The issue of reimbursement has been a barrier to telehealth and telemedicine services. The four areas that were found problematic in the 2001 Telemedicine Report to Congress included: (1) health professional shortage area (HPSA) limitations, (2) fee-sharing requirement, (3) eligible presenters, (4) and eligible current procedural terminology. Hopefully, the passing of the Medicare, Medicaid and State Children's Health Insurance Program (SCHIP) Benefits improvement and Protection Act of 2000 will expand eligibility coverage (Office for the Advancement of Telehealth, 2001).
Technology and Communication
Telemedicine existed as early as 1877, when a group of physicians used the plain old telephone system (POTS) to facilitate communication with the local drug store (Lee, Mun, Jha, Levine, & Ro, 2000). Telemedicine efforts in the 1970s encountered problems because of lack of adequate infrastructure, and simply because the cost to transmit video or audio signals was too expensive. The prohibitive cost resulted in agencies withdrawing funding support from initial demonstration projects (Lee et al., 2000). The cost of technology has decreased, while its quality has improved substantially, during the last five years. These telehealth technology include the personal computer, video monitors, and digital cameras (Visco et al., 2001). In the 1990s, several factors revived the interest in telehealth. These factors included the development of the Internet, high speed telecommunications, interactive video teleconferencing, and the focus on integrative healthcare (Lee et al., 2000).
The use of technology in telehealth today can range from the simple to the mind boggling. The use of the telephone for consultation and the Internet for health references involve simpler technologies. However, performing robotic surgery in the virtual operating room involves more complex equipment and skills (Goldberg, 1997). Today, technology equipment used in the delivery of telehealth care services may include the telephone, the Internet, a video system (Connors, 1997), the facsimile, a scanner (Perednia & Allen, 1995), electronic telestethoscope, or fetal heart rate monitor.
Home Health Care
Telehealth technology is well suited for use in the home environment. Researchers have studied the use of technology to provide telecare to the client's home. (Agrell et al., 2000; Allen et al., 1999; Gray et al., 2000; Valero, Arredondo, del Nogal, Rodriguez, & Frias, 2000). This home service could decrease the client's need to travel to a health care facility for routine home care, as well as allow providers to consult with clients without having to physically be in the same location. Consequently, this approach could save client and provider time and money associated with travel. More importantly, for those who have limited resources or delimiting health status, telehealth care may be an excellent alternative to how we handle future health care scenarios.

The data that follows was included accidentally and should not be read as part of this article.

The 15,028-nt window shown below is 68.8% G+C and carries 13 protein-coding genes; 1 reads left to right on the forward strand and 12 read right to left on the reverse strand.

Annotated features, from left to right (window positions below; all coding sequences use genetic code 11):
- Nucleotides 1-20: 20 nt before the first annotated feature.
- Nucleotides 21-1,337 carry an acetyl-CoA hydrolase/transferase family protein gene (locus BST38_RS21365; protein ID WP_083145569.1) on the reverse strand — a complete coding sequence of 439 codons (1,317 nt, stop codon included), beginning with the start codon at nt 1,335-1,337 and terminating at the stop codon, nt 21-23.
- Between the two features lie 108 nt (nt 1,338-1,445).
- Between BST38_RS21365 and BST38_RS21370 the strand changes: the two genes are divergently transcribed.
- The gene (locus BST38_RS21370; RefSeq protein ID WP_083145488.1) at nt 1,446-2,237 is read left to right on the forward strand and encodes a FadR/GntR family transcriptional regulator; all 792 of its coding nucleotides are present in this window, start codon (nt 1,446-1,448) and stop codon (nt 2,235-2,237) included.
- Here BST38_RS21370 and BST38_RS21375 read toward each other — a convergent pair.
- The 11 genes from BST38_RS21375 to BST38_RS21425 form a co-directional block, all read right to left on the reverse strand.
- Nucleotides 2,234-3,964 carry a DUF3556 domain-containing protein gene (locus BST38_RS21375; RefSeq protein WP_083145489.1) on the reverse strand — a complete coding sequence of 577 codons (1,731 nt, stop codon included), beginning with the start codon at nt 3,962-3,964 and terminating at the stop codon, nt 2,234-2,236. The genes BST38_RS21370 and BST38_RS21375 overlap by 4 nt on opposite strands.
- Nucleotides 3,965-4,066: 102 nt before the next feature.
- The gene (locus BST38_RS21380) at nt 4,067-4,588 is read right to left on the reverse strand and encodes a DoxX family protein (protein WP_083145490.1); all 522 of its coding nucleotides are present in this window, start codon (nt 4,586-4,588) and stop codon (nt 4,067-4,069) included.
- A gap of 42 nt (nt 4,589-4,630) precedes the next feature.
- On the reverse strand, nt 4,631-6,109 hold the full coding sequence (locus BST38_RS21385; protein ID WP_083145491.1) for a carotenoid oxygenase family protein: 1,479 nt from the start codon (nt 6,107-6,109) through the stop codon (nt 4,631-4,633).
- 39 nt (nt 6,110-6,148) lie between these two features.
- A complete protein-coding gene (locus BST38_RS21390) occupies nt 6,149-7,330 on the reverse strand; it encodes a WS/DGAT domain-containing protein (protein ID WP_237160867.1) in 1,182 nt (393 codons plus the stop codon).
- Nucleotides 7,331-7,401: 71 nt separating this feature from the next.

A scenario is "simply a series of events that we imagine happening in the future" (Cornish, 1977, p. 111). Schwartz (1991) described scenarios as tools that assist in taking a long view of situations, composed of stories of potentialities. Scenarios help develop an awareness for possible problems with courses of actions, and opens one's eyes to the opportunities in the future (Cornish, 1977). Scenarios could be used to help see the possibilities and threats of the future (Bezold, Hancock, & Sullivan, 1999).
Two scenarios for telehealth will be described. The first scenario is the probable future; this future has also been referred to as 'business as usual' (Bezold et al., 1999). The probably future is based on current situations and incorporating the trends of the future (Hancock & Bezold, 1994). The second scenario is the preferable future for telehealth. The preferable future requires creating a scenario for what does not currently exist. This future is what we hope will happen (Bezold et al., 1999).
Probable Future of Telehealth in 2010
Policies, Licensure and Reimbursement
Guidelines regulating telehealth issues are driven mostly by physician services. Passage of an amended version of the Quality Health Care Coalition Act of 1999 provides physicians exemptions from antitrust laws. The passage of this law allows physicians to rally against insurance companies for pricing and results in strong competition between insurers and physicians ("Consumers will pay if the Campbell Bill passes," 2000; Fisher, 1999). The passage of the bill stunts the growth of managed care programs. Physicians collude against nurse practioners – barring them from practicing in the manage care situations (Rau, 2000). Lack of collaboration among the organized groups weakens the impetus for telehealth progress.